Chicago Landmark is a designation of the Mayor of Chicago and the Chicago City Council for historic buildings and other sites in Chicago, Illinois. Listed sites are selected after meeting a combination of criteria, including historical, economic, architectural, artistic, cultural, and social values. Once a site is designated as a landmark, it is subject to the Chicago Landmarks Ordinance, which requires that any alterations beyond routine maintenance, up to and including demolition, must have their permit reviewed by the Landmarks Commission. Many Chicago Landmarks districts, sites, buildings, structures, and objects worthy of preservation by the National Park Service have been listed on the National Register of Historic Places, providing federal tax support for preservation, and some have been designated with National Historic Landmark status by the United States Secretary of the Interior for historical significance, providing additional federal oversight.

In Chicago, the historic preservation movement initially sought to ensure the survival of individual buildings of special significance. However, the movement has evolved to include districts and neighborhoods and even encompasses distinctive areas of the natural environment. In 1957, Chicago City Council 5th ward Alderman Leon Despres began the landmark preservation movement in Chicago, by adopting the Frank Lloyd Wright Robie House. This led to the formation of the City Landmarks Commission, who chose 39 buildings as "honorary" landmarks. That body evolved into the present Commission on Chicago Landmarks which was empowered by Despres's 1968 city ordinance to select and protect 12 important buildings as the inaugural official Chicago Landmarks. The efforts spawned the Landmarks Preservation Council of Illinois in addition to the municipal Commission. (Read more...)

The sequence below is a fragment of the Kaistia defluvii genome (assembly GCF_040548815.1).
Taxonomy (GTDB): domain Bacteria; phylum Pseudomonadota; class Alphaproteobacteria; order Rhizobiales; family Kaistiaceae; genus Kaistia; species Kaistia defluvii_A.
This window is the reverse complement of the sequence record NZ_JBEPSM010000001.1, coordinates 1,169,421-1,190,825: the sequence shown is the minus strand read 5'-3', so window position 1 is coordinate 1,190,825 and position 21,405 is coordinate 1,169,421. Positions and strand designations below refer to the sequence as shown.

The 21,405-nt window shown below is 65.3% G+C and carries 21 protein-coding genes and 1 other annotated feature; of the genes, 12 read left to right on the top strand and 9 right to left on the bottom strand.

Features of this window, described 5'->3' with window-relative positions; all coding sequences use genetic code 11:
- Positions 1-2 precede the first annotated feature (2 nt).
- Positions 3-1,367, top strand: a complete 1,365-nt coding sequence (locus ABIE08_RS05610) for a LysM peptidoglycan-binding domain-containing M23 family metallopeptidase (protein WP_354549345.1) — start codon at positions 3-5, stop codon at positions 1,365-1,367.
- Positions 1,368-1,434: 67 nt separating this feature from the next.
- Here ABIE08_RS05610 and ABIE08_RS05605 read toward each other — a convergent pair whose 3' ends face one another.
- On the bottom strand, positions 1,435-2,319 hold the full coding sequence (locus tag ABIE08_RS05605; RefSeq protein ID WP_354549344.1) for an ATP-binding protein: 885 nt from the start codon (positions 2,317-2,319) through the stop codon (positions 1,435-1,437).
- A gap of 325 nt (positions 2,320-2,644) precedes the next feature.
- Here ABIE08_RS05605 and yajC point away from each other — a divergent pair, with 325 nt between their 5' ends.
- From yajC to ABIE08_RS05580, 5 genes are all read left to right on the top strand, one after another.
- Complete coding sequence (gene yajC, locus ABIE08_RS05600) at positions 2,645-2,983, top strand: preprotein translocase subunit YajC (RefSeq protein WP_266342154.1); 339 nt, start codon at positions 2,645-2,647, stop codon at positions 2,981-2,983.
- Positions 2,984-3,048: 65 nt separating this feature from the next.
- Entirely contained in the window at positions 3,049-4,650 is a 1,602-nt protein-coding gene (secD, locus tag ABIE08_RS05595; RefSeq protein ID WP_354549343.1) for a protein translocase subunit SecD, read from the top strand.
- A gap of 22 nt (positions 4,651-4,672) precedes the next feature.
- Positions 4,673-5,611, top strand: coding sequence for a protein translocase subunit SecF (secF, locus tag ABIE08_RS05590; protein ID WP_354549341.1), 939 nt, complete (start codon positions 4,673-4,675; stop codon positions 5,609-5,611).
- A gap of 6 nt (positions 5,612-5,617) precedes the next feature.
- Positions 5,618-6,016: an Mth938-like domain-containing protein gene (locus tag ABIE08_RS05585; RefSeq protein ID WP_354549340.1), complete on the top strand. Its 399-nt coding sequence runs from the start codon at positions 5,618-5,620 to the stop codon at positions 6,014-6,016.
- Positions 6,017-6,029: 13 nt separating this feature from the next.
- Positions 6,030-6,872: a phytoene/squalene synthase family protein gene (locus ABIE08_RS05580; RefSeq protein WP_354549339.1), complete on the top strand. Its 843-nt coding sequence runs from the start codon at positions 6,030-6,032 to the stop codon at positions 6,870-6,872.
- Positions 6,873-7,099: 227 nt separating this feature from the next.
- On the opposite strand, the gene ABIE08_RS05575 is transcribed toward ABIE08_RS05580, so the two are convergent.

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Nancy Reagan